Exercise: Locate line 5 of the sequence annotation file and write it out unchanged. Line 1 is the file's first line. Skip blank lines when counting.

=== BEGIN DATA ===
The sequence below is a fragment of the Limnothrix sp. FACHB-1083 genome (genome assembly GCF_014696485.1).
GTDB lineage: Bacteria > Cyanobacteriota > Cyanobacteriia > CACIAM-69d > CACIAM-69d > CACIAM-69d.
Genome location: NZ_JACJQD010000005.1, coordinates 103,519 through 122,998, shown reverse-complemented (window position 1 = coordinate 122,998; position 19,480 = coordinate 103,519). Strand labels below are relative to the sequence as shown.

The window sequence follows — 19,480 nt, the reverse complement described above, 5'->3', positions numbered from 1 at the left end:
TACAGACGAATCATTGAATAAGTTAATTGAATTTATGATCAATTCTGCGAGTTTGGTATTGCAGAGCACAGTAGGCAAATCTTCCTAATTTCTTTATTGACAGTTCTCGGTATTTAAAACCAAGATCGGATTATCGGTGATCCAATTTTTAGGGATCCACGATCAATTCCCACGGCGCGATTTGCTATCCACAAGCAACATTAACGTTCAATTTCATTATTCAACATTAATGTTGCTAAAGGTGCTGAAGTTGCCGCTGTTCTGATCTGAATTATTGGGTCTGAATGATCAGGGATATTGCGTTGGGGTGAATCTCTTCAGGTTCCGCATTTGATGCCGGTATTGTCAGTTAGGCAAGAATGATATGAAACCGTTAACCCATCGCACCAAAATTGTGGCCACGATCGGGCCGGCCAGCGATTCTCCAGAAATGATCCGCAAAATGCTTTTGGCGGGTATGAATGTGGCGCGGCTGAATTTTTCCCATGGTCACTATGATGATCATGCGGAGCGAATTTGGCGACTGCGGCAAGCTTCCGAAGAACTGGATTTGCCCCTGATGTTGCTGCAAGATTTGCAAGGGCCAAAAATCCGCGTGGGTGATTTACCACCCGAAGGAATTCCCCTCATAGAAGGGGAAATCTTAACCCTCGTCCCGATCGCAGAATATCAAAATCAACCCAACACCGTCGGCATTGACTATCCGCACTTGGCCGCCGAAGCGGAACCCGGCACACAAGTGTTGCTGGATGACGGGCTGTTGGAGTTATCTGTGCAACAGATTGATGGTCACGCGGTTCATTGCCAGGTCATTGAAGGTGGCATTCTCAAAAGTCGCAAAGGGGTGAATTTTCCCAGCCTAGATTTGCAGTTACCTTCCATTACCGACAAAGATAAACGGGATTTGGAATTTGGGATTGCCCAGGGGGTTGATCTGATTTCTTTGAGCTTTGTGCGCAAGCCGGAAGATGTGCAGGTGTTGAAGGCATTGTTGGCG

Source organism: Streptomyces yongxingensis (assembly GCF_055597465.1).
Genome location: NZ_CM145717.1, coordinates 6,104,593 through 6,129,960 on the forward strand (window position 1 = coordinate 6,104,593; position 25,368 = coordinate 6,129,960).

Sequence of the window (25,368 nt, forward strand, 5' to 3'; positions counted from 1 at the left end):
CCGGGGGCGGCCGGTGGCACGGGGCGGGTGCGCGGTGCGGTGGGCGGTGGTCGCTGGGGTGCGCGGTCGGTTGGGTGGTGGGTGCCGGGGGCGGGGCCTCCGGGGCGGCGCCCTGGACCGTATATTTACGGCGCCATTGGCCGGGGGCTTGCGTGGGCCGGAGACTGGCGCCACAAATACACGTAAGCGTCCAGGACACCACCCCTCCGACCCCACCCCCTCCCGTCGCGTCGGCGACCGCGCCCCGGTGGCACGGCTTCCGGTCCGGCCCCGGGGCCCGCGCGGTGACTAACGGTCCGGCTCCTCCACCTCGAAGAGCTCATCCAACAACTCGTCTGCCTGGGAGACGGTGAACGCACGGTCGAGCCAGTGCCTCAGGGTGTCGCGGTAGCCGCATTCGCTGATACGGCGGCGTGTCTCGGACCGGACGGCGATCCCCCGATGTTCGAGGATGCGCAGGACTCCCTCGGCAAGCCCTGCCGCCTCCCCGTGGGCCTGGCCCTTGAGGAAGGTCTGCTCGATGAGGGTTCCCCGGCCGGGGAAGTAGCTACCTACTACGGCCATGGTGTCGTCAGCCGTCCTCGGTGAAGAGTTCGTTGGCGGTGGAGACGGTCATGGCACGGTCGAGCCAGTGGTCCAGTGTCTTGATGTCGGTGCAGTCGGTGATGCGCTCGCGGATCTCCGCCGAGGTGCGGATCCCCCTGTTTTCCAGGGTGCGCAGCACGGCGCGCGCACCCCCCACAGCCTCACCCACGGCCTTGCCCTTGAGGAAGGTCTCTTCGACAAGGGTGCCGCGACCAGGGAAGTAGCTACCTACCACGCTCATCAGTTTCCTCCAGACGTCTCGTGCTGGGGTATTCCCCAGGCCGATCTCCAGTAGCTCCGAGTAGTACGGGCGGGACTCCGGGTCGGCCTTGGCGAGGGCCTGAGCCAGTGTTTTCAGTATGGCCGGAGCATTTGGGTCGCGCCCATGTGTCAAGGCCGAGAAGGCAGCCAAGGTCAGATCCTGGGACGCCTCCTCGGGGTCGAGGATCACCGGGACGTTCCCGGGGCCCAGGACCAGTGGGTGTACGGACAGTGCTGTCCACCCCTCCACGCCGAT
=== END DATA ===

TACAGACGAATCATTGAATAAGTTAATTGAATTTATGATCAATTCTGCGAGTTTGGTATTGCAGAGCACAGTAGGCAAATCTTCCTAATTTCTTTATTGACAGTTCTCGGTATTTAAAACCAAGATCGGATTATCGGTGATCCAATTTTTAGGGATCCACGATCAATTCCCACGGCGCGATTTGCTATCCACAAGCAACATTAACGTTCAATTTCATTATTCAACATTAATGTTGCTAAAGGTGCTGAAGTTGCCGCTGTTCTGATCTGAATTATTGGGTCTGAATGATCAGGGATATTGCGTTGGGGTGAATCTCTTCAGGTTCCGCATTTGATGCCGGTATTGTCAGTTAGGCAAGAATGATATGAAACCGTTAACCCATCGCACCAAAATTGTGGCCACGATCGGGCCGGCCAGCGATTCTCCAGAAATGATCCGCAAAATGCTTTTGGCGGGTATGAATGTGGCGCGGCTGAATTTTTCCCATGGTCACTATGATGATCATGCGGAGCGAATTTGGCGACTGCGGCAAGCTTCCGAAGAACTGGATTTGCCCCTGATGTTGCTGCAAGATTTGCAAGGGCCAAAAATCCGCGTGGGTGATTTACCACCCGAAGGAATTCCCCTCATAGAAGGGGAAATCTTAACCCTCGTCCCGATCGCAGAATATCAAAATCAACCCAACACCGTCGGCATTGACTATCCGCACTTGGCCGCCGAAGCGGAACCCGGCACACAAGTGTTGCTGGATGACGGGCTGTTGGAGTTATCTGTGCAACAGATTGATGGTCACGCGGTTCATTGCCAGGTCATTGAAGGTGGCATTCTCAAAAGTCGCAAAGGGGTGAATTTTCCCAGCCTAGATTTGCAGTTACCTTCCATTACCGACAAAGATAAACGGGATTTGGAATTTGGGATTGCCCAGGGGGTTGATCTGATTTCTTTGAGCTTTGTGCGCAAGCCGGAAGATGTGCAGGTGTTGAAGGCATTGTTGGCG